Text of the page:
The famous pop star took the stand in court in California on Thursday morning and gave official testimony in regards to a copyright lawsuit filed against her.
She was accused of illegally using the instrumental elements of an underground Christian rap song called Joyful Noise for her worldly-famous hit Dark Horse.
Christian singer Marcus Gray, also known as Flame, accused the pop singer of stealing the instrumental elements of his hit song released in 2008, named Joyful Noise.
Gray appeared in court in California with his team of lawyers led by Michael Kahn.
In 2014, Kahn filed the suit in federal court against Perry’s team of writers including co-songwriters Cirkut, Dr. Luke, Max Martin, Sarah Hudson, and American rapper Juicy J, who was guest featured on Dark Horse video.
On Thursday, Kahn and his team of lawyers opened with the statement in which they claimed that their album containing the song in question, Our World Redeemed, was nationally available and that its digital presence was carried out by many retail outlets including YouTube and MySpace.
He finished the opening statement by adding that they were ready to settle for “innocent infringement,” or in other words, copyright theft without awareness.
The lead attorney of the singer’s team of lawyers, Christine Lepera, contradicted their opening statement by saying that there was no evidence of widespread distribution of Joyful Noise. She added that Pery’s career could not be compared with the success of Gray’s underground album and that it was highly unlikely that her clients could be familiar with the tune.
After the opening statement, the court called for the Roar singer to join the stand. Perry reiterated her claims and said that she was not aware of the tune at the time of recording of the Dark Horse music.
She also confirmed that she had a substantial Christian music background and that she could have crossed paths with Gray’s music if it were more successful. Perry also added that, in spite of her strong Christian background, at the time of recording of the Dark Horse video, she was no longer listening to religious music actively.
Marcus Gray was called as the final witness, and he fought Perry’s statement by saying that Joyful Noise’s targeted audience went far beyond Christian listeners. He went on to explain that the stolen instrumental section was deliberately added to the song with one goal — to appeal to the broader hip-hop demographic.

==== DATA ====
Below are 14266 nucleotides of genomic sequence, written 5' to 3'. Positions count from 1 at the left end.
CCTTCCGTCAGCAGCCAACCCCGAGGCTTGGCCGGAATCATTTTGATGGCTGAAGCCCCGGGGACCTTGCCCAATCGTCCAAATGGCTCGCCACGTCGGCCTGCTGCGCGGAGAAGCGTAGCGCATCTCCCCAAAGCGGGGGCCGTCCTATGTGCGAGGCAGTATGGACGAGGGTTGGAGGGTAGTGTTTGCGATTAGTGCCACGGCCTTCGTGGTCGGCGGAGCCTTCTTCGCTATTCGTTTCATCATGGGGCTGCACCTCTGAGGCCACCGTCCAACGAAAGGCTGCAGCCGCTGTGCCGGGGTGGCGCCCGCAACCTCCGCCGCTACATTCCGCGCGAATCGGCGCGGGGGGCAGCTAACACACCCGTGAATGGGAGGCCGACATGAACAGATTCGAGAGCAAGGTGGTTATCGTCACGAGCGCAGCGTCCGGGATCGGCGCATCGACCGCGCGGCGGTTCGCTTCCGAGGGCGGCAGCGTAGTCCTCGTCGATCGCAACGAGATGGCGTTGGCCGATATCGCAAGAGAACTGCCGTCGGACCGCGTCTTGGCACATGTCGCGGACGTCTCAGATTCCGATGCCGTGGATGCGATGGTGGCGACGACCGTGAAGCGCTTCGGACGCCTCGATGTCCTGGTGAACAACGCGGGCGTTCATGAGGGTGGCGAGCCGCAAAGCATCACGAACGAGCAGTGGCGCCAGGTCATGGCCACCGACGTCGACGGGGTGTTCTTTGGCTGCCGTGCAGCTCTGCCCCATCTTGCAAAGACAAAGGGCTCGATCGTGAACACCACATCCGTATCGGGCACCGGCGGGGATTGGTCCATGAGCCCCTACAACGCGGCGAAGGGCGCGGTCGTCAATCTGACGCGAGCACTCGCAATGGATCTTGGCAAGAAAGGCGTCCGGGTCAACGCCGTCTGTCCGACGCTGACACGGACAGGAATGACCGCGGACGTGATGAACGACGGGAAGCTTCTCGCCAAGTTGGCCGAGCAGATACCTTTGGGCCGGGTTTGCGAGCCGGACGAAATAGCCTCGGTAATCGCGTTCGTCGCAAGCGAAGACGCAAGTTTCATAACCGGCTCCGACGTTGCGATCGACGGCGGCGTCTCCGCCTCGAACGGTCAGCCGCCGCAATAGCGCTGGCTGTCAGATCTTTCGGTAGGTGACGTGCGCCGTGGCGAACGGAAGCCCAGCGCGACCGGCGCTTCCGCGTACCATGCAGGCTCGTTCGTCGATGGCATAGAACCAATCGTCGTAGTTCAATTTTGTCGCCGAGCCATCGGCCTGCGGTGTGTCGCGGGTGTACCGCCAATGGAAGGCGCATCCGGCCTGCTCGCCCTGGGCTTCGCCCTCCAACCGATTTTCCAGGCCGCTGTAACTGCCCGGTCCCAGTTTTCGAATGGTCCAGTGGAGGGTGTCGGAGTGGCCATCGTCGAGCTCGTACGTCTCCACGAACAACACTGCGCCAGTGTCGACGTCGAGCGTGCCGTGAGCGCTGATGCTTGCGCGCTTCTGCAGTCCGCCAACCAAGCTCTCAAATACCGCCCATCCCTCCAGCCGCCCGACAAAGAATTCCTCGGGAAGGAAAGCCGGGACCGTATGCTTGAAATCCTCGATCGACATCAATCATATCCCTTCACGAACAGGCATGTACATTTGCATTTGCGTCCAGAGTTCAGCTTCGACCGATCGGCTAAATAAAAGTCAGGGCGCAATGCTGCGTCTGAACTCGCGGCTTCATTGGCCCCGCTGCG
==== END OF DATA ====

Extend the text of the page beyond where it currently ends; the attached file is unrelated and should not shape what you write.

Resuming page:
He stated that he felt as if his music was unlimited and that it was made for everybody. Gray finished his statement by listing a wide variety of venues which he performed at, including churches, stadiums, sports arenas, radio stations, and many other secular settings.
His wife and his manager, Crystal Gray, will also take a stand, and Perry’s co-songwriters team will be included in the trial during the next month.
As for the alleged similarity between the two songs, the judge called for a musicologist expert, Todd Decker, for further investigation.
Decker stated that the ostinatos in both songs were identical in the phrase of length, rhythm, pitch, and timbre. He added that the underlying beat that formed the bedrock of both of the songs was almost identical.
Perry’s team of lawyers later added that the musical pattern was too short to be copyright protected. However, Decker finished his statement by concluding that Perry “borrowed” the underlying beat from Joyful Noise.
Lastly, Christine Lepera finished with the closing statement of comparing the songs’ popularity on Youtube, adding that two billion views prove the undisputed prevalence of the Dark Horse song over the Joyful Noise distribution of two million views.
The trial is yet to be continued.